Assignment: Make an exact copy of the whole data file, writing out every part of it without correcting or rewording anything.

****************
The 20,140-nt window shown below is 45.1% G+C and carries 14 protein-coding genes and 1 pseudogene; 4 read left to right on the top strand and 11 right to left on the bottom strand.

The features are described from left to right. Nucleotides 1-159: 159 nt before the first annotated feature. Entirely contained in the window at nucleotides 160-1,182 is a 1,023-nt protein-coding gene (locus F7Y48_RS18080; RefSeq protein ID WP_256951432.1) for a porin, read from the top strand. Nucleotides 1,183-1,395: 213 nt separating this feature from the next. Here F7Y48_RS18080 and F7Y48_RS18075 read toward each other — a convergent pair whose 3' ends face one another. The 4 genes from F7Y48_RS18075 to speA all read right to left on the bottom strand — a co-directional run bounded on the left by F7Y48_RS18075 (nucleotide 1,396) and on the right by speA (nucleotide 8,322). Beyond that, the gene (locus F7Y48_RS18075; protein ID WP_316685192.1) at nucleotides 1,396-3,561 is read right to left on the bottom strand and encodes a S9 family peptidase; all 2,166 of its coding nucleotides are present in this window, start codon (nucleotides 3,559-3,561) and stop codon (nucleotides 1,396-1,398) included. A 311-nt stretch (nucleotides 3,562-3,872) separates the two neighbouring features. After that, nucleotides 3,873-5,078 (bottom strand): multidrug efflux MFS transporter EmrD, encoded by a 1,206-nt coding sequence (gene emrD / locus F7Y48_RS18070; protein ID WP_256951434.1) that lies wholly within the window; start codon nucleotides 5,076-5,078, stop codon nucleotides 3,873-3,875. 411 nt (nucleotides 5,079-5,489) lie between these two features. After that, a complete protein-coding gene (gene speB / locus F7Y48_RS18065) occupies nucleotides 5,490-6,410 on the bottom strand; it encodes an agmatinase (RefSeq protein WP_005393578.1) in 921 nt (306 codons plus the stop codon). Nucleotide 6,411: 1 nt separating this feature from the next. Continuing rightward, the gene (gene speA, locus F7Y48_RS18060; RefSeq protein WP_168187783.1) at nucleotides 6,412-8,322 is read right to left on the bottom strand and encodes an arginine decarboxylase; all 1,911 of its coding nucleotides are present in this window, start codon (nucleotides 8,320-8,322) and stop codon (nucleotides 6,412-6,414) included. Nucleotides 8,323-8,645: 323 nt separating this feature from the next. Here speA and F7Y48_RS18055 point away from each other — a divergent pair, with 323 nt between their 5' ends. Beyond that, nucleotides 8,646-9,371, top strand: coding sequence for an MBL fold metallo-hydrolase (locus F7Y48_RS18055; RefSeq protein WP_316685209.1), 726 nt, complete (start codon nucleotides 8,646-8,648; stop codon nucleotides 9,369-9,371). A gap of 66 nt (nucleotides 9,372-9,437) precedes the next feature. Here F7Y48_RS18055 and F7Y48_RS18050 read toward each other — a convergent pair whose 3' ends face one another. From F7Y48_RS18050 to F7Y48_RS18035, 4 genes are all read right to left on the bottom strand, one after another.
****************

The 20,140-nt window shown below is 45.1% G+C and carries 14 protein-coding genes and 1 pseudogene; 4 read left to right on the top strand and 11 right to left on the bottom strand.

The features are described from left to right. Nucleotides 1-159: 159 nt before the first annotated feature. Entirely contained in the window at nucleotides 160-1,182 is a 1,023-nt protein-coding gene (locus F7Y48_RS18080; RefSeq protein ID WP_256951432.1) for a porin, read from the top strand. Nucleotides 1,183-1,395: 213 nt separating this feature from the next. Here F7Y48_RS18080 and F7Y48_RS18075 read toward each other — a convergent pair whose 3' ends face one another. The 4 genes from F7Y48_RS18075 to speA all read right to left on the bottom strand — a co-directional run bounded on the left by F7Y48_RS18075 (nucleotide 1,396) and on the right by speA (nucleotide 8,322). Beyond that, the gene (locus F7Y48_RS18075; protein ID WP_316685192.1) at nucleotides 1,396-3,561 is read right to left on the bottom strand and encodes a S9 family peptidase; all 2,166 of its coding nucleotides are present in this window, start codon (nucleotides 3,559-3,561) and stop codon (nucleotides 1,396-1,398) included. A 311-nt stretch (nucleotides 3,562-3,872) separates the two neighbouring features. After that, nucleotides 3,873-5,078 (bottom strand): multidrug efflux MFS transporter EmrD, encoded by a 1,206-nt coding sequence (gene emrD / locus F7Y48_RS18070; protein ID WP_256951434.1) that lies wholly within the window; start codon nucleotides 5,076-5,078, stop codon nucleotides 3,873-3,875. 411 nt (nucleotides 5,079-5,489) lie between these two features. After that, a complete protein-coding gene (gene speB / locus F7Y48_RS18065) occupies nucleotides 5,490-6,410 on the bottom strand; it encodes an agmatinase (RefSeq protein WP_005393578.1) in 921 nt (306 codons plus the stop codon). Nucleotide 6,411: 1 nt separating this feature from the next. Continuing rightward, the gene (gene speA, locus F7Y48_RS18060; RefSeq protein WP_168187783.1) at nucleotides 6,412-8,322 is read right to left on the bottom strand and encodes an arginine decarboxylase; all 1,911 of its coding nucleotides are present in this window, start codon (nucleotides 8,320-8,322) and stop codon (nucleotides 6,412-6,414) included. Nucleotides 8,323-8,645: 323 nt separating this feature from the next. Here speA and F7Y48_RS18055 point away from each other — a divergent pair, with 323 nt between their 5' ends. Beyond that, nucleotides 8,646-9,371, top strand: coding sequence for an MBL fold metallo-hydrolase (locus F7Y48_RS18055; RefSeq protein WP_316685209.1), 726 nt, complete (start codon nucleotides 8,646-8,648; stop codon nucleotides 9,369-9,371). A gap of 66 nt (nucleotides 9,372-9,437) precedes the next feature. Here F7Y48_RS18055 and F7Y48_RS18050 read toward each other — a convergent pair whose 3' ends face one another. From F7Y48_RS18050 to F7Y48_RS18035, 4 genes are all read right to left on the bottom strand, one after another.